I have personally used or inspected the products and brands I offer on Canine Commuter
Washington, D.C. (PRWEB) June 17, 2008
Traveling with your pet is on the rise. The Travel Industry Association reports that nearly 30 million adults in the US have traveled with their pet. Dogs are the most common travel companions, joining their owners 78% of the time.
Why not take the Dog Along?
With the record high gas prices and current economic woes, why spend more money to board your pooch for a week at a pet hotel while you go on vacation? Take the dog along! Dogs love to travel with their owners and more and more destinations are becoming dog friendly. CanineCommuter offers products to help ensure Fido's comfort during your journey.
According to the Travel Industry Association, increasing numbers of families are including their furry, four-legged companion in their vacation plans. Eliminating the pet hotel stay for a week means an average savings between $400.00 and $1000.00 for one dog (depending on services purchased).
When you decide to travel with your dog (or other companion animal), here are a few tips to make things easier for both of you:
Your dog is a creature of habit. They like knowing when dinner will be served, when they will be walked, etc. Make sure to coordinate your travel schedule and plans with your dog's normal schedule. This will help ease any stress or anxiety your pet may have.
Familiar surroundings are comforting for your pet. A few weeks before your excursion, select a containment system for your dog. Whether it is a hard crate, soft crate, or a pop-up tent it is important to acclimate your pet to that product / environment prior to travel. Set up the containment device in your home and leave the door open. Toss in toys, treats and other items your dog finds fun. Let your dog adjust to it over the next few weeks and by the time you set off on your adventure, he will have acclimated to his luxury suite and will be less threatened by unfamiliar surroundings.
Bring ample food and water with you. A sudden diet change is not good for your dog's digestion; so make sure to bring extra food along. If you are traveling by car, it is also important to bring extra water for the trip up and trip back. If you typically water your dog from the tap, you may choose to bottle some of the tap water from home to help adapt your dog's system to the tap water at your vacation destination.
Air Travel. When you make your travel reservations, be sure to contact the airline to reserve a seat on the plane for your pet. Only the airline can make reservations for your pet - the discount travel companies cannot provide this service. An additional fee will be required to take your dog with you on the aircraft. Only two dogs are allowed per flight and you'll want to confirm space availability early. An airline approved carrier is required for transporting your pet with you in the cabin of the aircraft.
Microchipping. A permanent implant to identify your pet is a must when traveling. Most veterinary clinics offer the implanting service which can be completed during a routine office visit. Registration in a microchip database is required by the owner, but is generally included in the price of the chip. If your dog becomes lost and is picked up, a vet will scan for the chip registration number and you will be contacted to pick up your pet.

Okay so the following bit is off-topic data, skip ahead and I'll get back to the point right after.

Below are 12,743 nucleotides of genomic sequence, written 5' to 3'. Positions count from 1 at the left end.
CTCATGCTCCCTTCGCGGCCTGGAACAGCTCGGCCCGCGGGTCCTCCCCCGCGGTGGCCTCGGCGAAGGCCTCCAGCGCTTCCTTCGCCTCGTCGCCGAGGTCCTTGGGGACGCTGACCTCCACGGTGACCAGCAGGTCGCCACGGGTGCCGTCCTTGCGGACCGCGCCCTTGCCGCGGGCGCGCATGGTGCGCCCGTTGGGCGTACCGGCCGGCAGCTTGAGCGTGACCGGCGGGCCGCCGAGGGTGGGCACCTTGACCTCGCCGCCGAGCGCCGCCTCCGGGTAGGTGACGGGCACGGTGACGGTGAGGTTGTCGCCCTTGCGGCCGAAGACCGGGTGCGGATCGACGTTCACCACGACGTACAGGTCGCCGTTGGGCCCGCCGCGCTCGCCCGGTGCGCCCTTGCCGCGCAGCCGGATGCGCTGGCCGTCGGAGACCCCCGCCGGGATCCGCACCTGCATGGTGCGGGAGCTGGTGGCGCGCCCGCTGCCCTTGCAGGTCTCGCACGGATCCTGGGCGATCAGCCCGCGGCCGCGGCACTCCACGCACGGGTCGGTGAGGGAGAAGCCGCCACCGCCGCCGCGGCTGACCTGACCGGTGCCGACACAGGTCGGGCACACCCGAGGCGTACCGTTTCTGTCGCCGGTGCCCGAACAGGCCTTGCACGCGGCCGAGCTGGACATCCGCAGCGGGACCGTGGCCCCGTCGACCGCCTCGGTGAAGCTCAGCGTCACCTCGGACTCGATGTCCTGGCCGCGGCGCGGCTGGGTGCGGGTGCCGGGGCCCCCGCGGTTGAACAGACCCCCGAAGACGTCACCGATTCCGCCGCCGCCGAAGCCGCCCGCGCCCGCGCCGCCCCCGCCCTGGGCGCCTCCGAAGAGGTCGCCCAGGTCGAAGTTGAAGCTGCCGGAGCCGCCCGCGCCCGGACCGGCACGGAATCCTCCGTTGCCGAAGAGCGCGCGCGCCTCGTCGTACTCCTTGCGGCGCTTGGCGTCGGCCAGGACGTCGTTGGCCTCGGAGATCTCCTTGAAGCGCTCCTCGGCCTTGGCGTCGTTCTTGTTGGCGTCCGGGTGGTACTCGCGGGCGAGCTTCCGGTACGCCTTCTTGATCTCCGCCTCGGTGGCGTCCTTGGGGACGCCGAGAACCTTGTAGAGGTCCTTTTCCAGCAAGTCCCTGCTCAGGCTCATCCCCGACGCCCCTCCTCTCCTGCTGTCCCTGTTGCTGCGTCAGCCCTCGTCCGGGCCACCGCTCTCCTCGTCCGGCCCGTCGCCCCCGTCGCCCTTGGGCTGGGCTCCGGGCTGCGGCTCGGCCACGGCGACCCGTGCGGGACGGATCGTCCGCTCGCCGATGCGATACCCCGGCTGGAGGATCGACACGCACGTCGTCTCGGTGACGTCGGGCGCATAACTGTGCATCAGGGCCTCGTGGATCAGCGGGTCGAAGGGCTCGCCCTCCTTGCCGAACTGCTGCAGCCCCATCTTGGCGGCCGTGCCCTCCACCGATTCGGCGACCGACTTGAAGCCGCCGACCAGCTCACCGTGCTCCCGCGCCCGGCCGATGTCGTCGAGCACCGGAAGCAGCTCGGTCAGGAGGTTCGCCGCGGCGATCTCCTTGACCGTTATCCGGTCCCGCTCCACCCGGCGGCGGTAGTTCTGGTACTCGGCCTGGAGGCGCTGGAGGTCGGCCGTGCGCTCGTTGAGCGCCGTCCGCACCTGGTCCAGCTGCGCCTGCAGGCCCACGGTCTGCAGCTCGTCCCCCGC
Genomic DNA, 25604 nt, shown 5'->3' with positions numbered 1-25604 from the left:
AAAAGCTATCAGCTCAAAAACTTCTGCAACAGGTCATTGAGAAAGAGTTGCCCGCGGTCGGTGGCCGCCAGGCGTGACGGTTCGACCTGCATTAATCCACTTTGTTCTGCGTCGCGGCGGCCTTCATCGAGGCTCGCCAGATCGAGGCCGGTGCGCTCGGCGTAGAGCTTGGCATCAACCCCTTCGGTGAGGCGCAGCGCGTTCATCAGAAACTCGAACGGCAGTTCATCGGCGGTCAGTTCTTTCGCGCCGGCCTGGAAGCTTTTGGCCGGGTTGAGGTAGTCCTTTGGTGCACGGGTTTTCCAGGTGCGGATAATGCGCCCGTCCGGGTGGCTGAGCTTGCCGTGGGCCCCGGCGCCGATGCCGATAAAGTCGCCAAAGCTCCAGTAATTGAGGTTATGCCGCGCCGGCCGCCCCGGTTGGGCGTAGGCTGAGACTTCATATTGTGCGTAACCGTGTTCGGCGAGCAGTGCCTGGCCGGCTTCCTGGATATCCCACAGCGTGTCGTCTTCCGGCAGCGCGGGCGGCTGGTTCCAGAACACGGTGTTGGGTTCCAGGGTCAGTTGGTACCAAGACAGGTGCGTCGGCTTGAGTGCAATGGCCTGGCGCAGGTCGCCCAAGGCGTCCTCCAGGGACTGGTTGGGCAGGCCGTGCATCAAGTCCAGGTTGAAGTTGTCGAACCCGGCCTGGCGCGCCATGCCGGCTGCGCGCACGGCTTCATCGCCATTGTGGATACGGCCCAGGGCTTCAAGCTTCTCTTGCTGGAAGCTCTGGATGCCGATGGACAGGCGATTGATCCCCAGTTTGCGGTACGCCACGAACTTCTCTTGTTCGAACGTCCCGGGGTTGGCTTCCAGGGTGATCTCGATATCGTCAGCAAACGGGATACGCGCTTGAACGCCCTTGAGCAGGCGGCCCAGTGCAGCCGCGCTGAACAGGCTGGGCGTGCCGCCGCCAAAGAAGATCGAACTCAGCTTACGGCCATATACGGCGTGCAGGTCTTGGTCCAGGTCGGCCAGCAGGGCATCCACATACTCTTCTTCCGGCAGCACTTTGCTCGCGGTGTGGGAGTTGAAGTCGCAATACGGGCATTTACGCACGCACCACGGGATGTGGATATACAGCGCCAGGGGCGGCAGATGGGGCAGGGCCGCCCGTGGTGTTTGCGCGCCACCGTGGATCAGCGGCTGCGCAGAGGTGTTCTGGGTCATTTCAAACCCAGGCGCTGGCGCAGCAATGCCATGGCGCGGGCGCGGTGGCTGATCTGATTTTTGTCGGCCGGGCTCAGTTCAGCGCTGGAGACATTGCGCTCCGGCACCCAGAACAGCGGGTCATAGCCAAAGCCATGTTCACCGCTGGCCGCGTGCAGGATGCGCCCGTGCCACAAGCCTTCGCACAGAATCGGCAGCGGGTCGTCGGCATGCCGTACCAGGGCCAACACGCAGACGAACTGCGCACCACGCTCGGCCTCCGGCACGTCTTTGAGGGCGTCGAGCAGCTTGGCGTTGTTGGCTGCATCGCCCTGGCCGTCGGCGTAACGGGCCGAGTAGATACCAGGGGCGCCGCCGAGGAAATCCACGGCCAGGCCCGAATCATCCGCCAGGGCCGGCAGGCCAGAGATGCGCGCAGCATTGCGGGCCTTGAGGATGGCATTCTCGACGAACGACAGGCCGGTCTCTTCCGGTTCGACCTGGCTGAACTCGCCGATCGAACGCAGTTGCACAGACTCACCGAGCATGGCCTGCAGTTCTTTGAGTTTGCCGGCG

Health Certificate. When traveling by air, you will need to carry your pet's Health Certificate with you. Generally, you can obtain a health certificate from your vet a few days prior to travel. The certificate is required by all airlines (and some hotels). You should also carry health records with you during travel, in case of an emergency, but they do not replace the required Health Certificate. Confirm with your vet prior to traveling that your pet is up to date with all of his required vaccinations. It is also important to confirm with your vet that your pet has adequate flea, tick and heartworm coverage.
Veterinary Services. When you get to your travel destination, do you know where the closest Vet / Emergency Vet is located? In case your pet needs medical attention while on vacation, it is crucial that you be familiar with your surroundings. CanineCommuter provides you with access to the American Animal Hospital Association (AAHA) to find veterinary services located in your travel destination.
"CanineCommuter.com specializes in helping provide you with quality products and travel solutions for your dog (and other companion animals)," says Wolko. "Travel products, like dogs, are not one size fits all. At Canine Commuter, we take pride in understanding you, our client, and helping you select the best travel solution for your pet.
About Canine Commuter's Commitment to Quality and Safety:
"I have personally used or inspected the products and brands I offer on Canine Commuter," she says. "I focus on quality products for our customers. We offer some of the best brands in the business when it comes to pet travel, safety, comfort and fun! My dogs Spencer, Madison and Maggie can attest to that fact."
Among the offerings on the Website are innovative travel products like the SleepyPod Dog Carrier, an inflatable back seat extender and carriers for both motorcycle and bicycle travel by PetEgo,
luxury small dog carriers by CeCe Kent, Petote and Celltei. A variety of crates, safety harnesses, seat covers and booster seats as well as products for Boating and Water safety and Camping and Hiking are also featured.
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